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OH won't 'leave' his mother

(157 Posts)
gretanonie Mon 14-Dec-15 12:26:08

My dad has just got married and moved into his wife's house. He owns a lovely 3 bedroom country house 1 hour and a half away from where OH and I currently live in a cramped 1 bed rented flat. My dad has offered me his house as he doesn't really need to money from selling it and would have wanted leave it to me in his will anyway. Also I am 8 months pregnant so he wants to give my own family a good life (he was never really there for me when I was growing up).

I have been discussing this as an option with OH to move there when baby is 6 months old or so but he refuses. I could sell the house and get one here but it really isn't a nice area, I want to give my daughter the best life I can. I don't want to be stuck in the same shitty town all my life either. He doesn't want to move because he wants to look after his mum. She is 50 and is in perfectly good health but he is her little errand boy which is quite frustrating but I just leave him to it.

I have said that I will move (and leave my mum, Nan and friends behind) because I'm putting my child first and he said he will have to move back in with his mum then. We currently live 2 minutes away from her. An hour and a half really isn't that far away. I am concerned that he doesn't yet realise what being a parent will be like. I have raised the point that if he is so concerned about his mum then she should be in assisted living or move to be with her family but he just laughed and said that's stupid. You simply can't raise your child, run around after your mum everyday(without good reason), work full time and keep your relationship alive. He is at hers now posting things for her and walking her dogs. MIL is perfectly able to do those things and works 10 hours a week so has the time. She has plenty of friends and SIL lives 10 minutes away but is a full time step mother so obviously puts them first. She might even find a partner soon.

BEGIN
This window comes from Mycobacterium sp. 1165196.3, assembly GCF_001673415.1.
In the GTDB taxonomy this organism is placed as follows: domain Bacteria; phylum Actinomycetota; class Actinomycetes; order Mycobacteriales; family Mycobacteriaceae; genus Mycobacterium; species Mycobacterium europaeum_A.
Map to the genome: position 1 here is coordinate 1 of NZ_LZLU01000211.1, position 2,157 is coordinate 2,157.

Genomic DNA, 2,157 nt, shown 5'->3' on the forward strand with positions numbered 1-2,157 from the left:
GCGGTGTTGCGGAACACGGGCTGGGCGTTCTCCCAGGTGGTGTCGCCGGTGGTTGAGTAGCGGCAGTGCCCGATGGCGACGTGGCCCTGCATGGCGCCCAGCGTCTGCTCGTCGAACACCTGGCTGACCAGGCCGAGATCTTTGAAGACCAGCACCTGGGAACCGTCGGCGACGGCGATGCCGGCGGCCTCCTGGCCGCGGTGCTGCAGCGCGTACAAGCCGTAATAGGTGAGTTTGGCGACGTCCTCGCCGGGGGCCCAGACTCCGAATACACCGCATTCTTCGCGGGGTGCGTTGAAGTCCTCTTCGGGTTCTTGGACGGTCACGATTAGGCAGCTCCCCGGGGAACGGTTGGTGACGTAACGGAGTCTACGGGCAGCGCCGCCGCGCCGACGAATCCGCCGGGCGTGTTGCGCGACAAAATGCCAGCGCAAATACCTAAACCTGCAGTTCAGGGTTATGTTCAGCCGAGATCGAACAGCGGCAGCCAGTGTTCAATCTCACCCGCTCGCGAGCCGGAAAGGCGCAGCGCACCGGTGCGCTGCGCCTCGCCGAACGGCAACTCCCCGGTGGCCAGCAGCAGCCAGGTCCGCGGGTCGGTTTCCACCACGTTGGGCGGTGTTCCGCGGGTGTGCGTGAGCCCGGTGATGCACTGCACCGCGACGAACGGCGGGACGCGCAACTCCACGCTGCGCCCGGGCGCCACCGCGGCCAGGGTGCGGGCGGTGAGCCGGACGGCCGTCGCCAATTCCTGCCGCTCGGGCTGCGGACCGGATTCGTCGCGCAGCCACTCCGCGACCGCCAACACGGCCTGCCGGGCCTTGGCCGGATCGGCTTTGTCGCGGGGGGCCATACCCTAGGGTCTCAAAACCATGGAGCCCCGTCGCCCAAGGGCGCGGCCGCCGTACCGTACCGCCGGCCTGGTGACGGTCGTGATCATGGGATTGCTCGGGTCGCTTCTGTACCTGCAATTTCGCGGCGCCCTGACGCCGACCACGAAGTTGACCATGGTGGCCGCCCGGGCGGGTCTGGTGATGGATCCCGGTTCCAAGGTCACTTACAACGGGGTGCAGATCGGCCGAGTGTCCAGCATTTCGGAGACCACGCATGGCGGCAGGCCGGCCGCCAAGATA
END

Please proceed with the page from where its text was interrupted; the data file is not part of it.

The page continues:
AIBU to think he's being precious, a tad ridiculous and should put his child's future first? He's acting like I want to move to Australia and he'll never see her againangry

WeirdCatLadyIsFeelingFestive Mon 14-Dec-15 12:29:31

Do either of you work? Adding an hour and a half onto your commute is a big thing to consider.

MurlockedInTheCellarHelpUs Mon 14-Dec-15 12:29:35

Yikes. Are you married, OP? There's not many people who would turn down the offer of a free house in a nice area to stay attached to the apron strings...

I'd be tempted to put you and your daughter first. Sounds like your OH is unwilling to do that, sadly.

Fizrim Mon 14-Dec-15 12:32:21

I was thinking of the commute as well - how can you just up and leave?

It doesn't sound as if there has been much discussion tbh, more like a series of threats and ultimations. Also I would really rethink leaving your support system when you have a small baby grin

WorraLiberty Mon 14-Dec-15 12:33:33

Are both of your names on the current tenancy agreement?

Could he be worried that if you argue/split up, he'll automatically be out on his ear?

Also, would he be able to commute to and from work?

It might be because of his Mum, but equally there may be other reasons that he's not discussing with you.

gretanonie Mon 14-Dec-15 12:33:40

We're engaged and holding off until after baby is born and settled to get married. We are partners with my dad in one of his businesses so work from home, if we moved up there we would be able to have use of his offices and potentially expand creating more money.

I do still have hope that things will change when she's born as I feel I have already got the mother mentality but it doesn't become real for men until the child is here. I will give it time but I do think he's being a bit silly RE his mother. I would understand if she was older and in bad health but I think she just has him by the neck with the apron strings at the moment. That will hopefully change when baby is here

gretanonie Mon 14-Dec-15 12:34:15

Yeah we're both on the tenancy. We've been together for 7 years

MurlockedInTheCellarHelpUs Mon 14-Dec-15 12:35:41

It might change. But then again, it might not.

Can you sit down together and do a proper pro/con list so you can see what each other is thinking?

gretanonie Mon 14-Dec-15 12:36:09